Somalis halt Zenawi’s visit
PRETORIA – The Ogaden Somali Community in South Africa has humiliated visiting Ethiopian Prime Minister, Meles Zenawi, by demonstrating outside his hotel room and later distributing pamphlets describing him as a dictator. The pamphlets were distributed outside the ZK Mathews Hall at UNISA main Campus in Pretoria, where the Horn of Africa leader was scheduled to deliver a talk at the annual Thabo Mbeki Africa Day lecture.
“How could such a prestigious institution invite a dictator to deliver a speech on governance,” Mohamed Dahir of the Ogaden Community in South Africa asked. After discovering that Zenawi was invited to SA, Dahir mobilised his community to demonstrate against the visit. “On Wednesday, we went to the hotel where the prime minister stayed and protested outside, distributing pamphlets, which humiliated him,” Dahir told Africa witness.
When asked what had Zenawi done to the Ogaden community to warrant such humiliation, Dahir said Zenawi’s government had allegedly committed crimes against humanity on the Ogaden people, who are ethnic Somalis living in Ethiopia’s Ogaden region. He said his community in South Africa had filed a complaint with the International Criminal Court (ICC), urging an investigation into the actions of the Ethiopian government against the Ogaden people.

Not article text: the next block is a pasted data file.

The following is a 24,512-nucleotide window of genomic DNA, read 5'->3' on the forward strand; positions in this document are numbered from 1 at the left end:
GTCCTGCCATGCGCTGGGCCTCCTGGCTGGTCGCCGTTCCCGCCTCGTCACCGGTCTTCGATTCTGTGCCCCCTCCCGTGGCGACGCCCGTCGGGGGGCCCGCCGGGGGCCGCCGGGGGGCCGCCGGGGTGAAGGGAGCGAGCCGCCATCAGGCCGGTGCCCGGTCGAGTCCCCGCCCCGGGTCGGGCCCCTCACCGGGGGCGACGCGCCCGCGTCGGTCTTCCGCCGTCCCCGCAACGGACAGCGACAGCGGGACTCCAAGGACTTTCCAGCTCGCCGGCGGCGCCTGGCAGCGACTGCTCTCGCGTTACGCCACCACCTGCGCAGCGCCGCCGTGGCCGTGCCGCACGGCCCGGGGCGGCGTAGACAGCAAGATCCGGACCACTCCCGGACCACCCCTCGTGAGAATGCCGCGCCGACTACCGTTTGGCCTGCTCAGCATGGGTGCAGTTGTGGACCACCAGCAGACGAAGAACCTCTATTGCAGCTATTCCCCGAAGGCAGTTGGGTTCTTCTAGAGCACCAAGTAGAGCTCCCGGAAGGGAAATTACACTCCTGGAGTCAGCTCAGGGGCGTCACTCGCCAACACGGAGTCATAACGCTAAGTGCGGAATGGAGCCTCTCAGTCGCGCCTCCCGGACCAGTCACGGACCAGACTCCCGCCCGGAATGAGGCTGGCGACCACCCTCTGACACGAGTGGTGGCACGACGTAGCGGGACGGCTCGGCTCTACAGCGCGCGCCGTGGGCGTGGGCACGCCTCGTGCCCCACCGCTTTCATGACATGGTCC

According to Dahir, it was wrong for South Africa to give Zenawi a red carpet welcome when his government had committed crimes that include extrajudicial killings, arbitrary detention, rape, torture, disappearances, the destruction of livelihood, the burning of villages and the destruction of live stock in the Ogaden region.
This is not the first time that Zenawi faced opposition from Ethiopians in the diaspora. During this year’s G8 gathering at Camp David in the US, the prime minister was heckled by protesters. Ethiopian journalist Abebe Gellaw made a strong noise, chanting: “Meles Zenawi is a dictator! Free Political Prisoners! Food is nothing without freedom! Meles has committed crimes against humanity! We Need freedom! Freedom!”
Gellaw’s call brought the conference to momentary, screeching halt. Meanwhile, unconfirmed reports claimed that the visiting Ethiopian prime minister had cancelled his participation at the Thabo Mbeki Africa Day lecture. Efforts to get a comment from the Thabo Mbeki Foundation were futile. ( By Hassan Isilow) This story was earlier published in several News agencies: